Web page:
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Species Analysis

This model fits all active data globally with up to 4 independent species.  The specific characteristics of this model is that no assumption on the population of the different species, their signal increment, and relationship between different experiments is made.  All data sets are simply fit by a combination of these species, without regard for the signal amplitudes of the contributions of each species.  However, all experiments are fit with the same M, s, D values for each species.  The basic question is here - 'what's in there' and not 'how much'.  

There are no local parameters to set, because all partial concentrations are linear fitting parameters.  Also, there are no shared concentration parameters.  Partial concentrations for each species (and each data file for multi-speed equilibrium experiments) are given in the text output on the screen, in signal units.  For sedimentation equilibrium, the reference radius is the bottom position of the cell.

It does not make sense in this model to float meniscus or bottom position of sedimentation equilibrium experiments.  There's no mass conservation for sedimentation equilibrium (that's in a different model, see here).


This is the parameter box:


The parameter box works similar as the one in SedfiT.  In the upper half, it has 4 fields, one for each species.  You can activate a species (include it in the fit) by checking the box in the upper left corner of the field.  Specify the molar mass and s-value accordingly, and check the values if you want to optimize them in non-linear regression.  Everything else has pretty much the same meaning as in SedfiT.

Note that you can select the Marquardt-Levenberg optimization algorithm, the default is simplex algorithm. 

Each value of M and s automatically determines D via Svedberg equation.  You can switch to a basis of s and D using the 'Fit M and s' toggle in the options menu.  

If you need more species, use the hybrid local continuous and global discrete model, which has up to 10 species. 


Please note:  Do not enter s-values of zero, these components will be switched off, even in sedimentation equilibrium.  When dealing with sedimentation equilibrium experiments only, do not optimize s-values.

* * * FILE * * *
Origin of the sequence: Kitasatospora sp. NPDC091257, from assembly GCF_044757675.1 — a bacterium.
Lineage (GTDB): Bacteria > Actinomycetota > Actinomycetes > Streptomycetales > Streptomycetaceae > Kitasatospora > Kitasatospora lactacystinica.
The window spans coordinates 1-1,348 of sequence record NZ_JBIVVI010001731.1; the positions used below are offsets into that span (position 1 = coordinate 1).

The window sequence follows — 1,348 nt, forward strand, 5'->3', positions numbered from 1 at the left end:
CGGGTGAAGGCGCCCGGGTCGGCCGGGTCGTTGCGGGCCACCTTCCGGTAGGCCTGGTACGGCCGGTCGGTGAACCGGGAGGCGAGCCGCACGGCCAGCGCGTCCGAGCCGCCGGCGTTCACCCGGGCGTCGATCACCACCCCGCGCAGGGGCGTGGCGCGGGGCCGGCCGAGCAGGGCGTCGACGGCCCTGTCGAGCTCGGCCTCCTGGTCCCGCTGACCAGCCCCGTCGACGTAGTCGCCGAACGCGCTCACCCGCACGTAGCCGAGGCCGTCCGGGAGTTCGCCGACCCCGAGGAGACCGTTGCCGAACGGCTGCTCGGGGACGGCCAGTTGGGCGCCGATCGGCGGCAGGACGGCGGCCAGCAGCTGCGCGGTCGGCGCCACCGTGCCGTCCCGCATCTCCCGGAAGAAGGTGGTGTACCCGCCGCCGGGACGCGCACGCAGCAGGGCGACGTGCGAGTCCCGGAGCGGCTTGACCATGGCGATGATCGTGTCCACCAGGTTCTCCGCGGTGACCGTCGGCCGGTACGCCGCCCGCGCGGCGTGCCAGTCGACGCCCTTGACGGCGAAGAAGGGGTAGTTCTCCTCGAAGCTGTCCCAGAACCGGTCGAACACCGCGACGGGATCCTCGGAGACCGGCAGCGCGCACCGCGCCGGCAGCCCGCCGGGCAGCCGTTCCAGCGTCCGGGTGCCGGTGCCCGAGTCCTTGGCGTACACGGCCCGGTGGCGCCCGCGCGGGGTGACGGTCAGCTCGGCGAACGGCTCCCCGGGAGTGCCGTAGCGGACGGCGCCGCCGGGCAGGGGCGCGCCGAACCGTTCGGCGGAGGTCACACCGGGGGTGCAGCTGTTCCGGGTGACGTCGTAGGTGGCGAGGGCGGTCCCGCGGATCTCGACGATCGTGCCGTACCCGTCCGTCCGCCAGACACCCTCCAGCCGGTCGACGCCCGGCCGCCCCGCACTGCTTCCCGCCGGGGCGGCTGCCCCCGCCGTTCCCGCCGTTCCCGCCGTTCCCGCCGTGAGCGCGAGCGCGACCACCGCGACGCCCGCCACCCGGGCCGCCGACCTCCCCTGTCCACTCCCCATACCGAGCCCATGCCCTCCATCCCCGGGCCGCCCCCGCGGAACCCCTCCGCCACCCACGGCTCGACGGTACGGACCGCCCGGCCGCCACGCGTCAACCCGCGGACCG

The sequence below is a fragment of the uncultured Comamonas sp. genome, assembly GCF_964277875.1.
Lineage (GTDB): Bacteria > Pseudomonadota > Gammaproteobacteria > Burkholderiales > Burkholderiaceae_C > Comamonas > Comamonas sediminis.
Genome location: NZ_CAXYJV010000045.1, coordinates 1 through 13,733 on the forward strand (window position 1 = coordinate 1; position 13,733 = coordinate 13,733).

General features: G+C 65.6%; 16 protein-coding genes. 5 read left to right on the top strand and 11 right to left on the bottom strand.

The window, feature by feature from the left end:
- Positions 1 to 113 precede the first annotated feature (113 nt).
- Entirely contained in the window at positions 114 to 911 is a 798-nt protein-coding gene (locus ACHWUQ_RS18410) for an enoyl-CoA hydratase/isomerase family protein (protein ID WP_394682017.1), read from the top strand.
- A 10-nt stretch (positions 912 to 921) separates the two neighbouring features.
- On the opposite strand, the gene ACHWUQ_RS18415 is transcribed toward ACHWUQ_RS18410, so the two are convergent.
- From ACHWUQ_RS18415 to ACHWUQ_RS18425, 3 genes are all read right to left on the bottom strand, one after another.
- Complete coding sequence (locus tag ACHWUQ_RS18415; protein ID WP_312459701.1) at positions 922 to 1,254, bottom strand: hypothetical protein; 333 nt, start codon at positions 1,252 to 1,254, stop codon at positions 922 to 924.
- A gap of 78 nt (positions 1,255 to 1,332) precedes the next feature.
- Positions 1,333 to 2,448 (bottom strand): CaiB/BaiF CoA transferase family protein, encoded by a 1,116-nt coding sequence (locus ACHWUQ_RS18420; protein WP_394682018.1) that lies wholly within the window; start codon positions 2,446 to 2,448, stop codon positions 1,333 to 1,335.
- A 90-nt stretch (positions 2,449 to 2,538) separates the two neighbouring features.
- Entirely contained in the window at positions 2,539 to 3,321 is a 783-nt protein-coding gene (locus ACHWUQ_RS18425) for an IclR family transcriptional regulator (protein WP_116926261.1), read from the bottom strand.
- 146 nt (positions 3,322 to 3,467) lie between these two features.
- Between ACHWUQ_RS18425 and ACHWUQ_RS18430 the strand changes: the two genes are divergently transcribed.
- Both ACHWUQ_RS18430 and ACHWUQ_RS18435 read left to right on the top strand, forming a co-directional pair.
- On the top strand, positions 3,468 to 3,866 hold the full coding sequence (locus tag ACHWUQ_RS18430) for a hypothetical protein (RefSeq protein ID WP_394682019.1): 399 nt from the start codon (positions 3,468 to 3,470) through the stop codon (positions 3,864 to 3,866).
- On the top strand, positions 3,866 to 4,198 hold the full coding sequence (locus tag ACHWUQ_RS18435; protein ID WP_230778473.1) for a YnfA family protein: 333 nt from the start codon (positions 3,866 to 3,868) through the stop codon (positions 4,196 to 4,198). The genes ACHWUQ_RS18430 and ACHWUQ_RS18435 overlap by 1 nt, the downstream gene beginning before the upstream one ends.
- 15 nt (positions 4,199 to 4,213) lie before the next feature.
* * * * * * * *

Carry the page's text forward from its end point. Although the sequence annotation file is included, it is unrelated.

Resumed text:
Linear Fractional Boundary Model

This model is for sedimentation velocity only.  It is a way to extract very simple information from the translation and diffusional spread of the sedimentation boundary, based on the Faxen approximation of the Lamm equation.

The application of this model requires data that are free of systematic noise parameters.  This can be achieved best by fitting the data with a continuous c(s) model (making sure it is an excellent fit),and using the function "Data -> Copy all data and save as new config" and agreeing to the option to subtract TI and RI noise from the data".  This step is necessary because only a certain user-defined percentile of the boundary will be fitted, and this requires the assessment of the boundary height for each scan.  In the new xp-file, uncheck the TI and RI noise box.  Then switch to the Linear Fractional Boundary Model. The parameter box looks like this:



Mapp is the molar mass derived from the slope of the boundary, and s the s-value from the translation.  The "boundary fraction fitted" determines the size of the central portion of the boundary to be fitted.  For example, 0.8 means the boundary will be fitted between 10% and 90% of its plateau value. 0.5 would mean the fit will take from 25% to 75% of the boundary, which is used in the following example:



As can be seen, the fitting function is only a diagonal line, which is aimed at fitting the central slope of the boundaries.  The fitted data are indicated by the horizonal green lines, which indicate the lower and upper limit of the data. 

Note:  To establish the plateau level, the conventional radial fitting limits (indicated by the vertical green lines) must be at least 0.1 cm from the boundary (i.e. at least 0.1 cm plateau must be established) in each scan to be included in the fitting.  Below is a setting where this conditions is not fulfilled.  Notice the step-functions in the fitted distributions, which indicate the absence of a suitable plateau.  They will not be included in the fitted data. 


Obviously, this is not a precise way to determine the molar mass.  Many other models will be much better for that.  However, the linear boundary fraction model can serve as an empirical parameterization of the boundary.  This can be useful for 'model-free' comparison of boundary shapes, for example, where more detailed models are not available.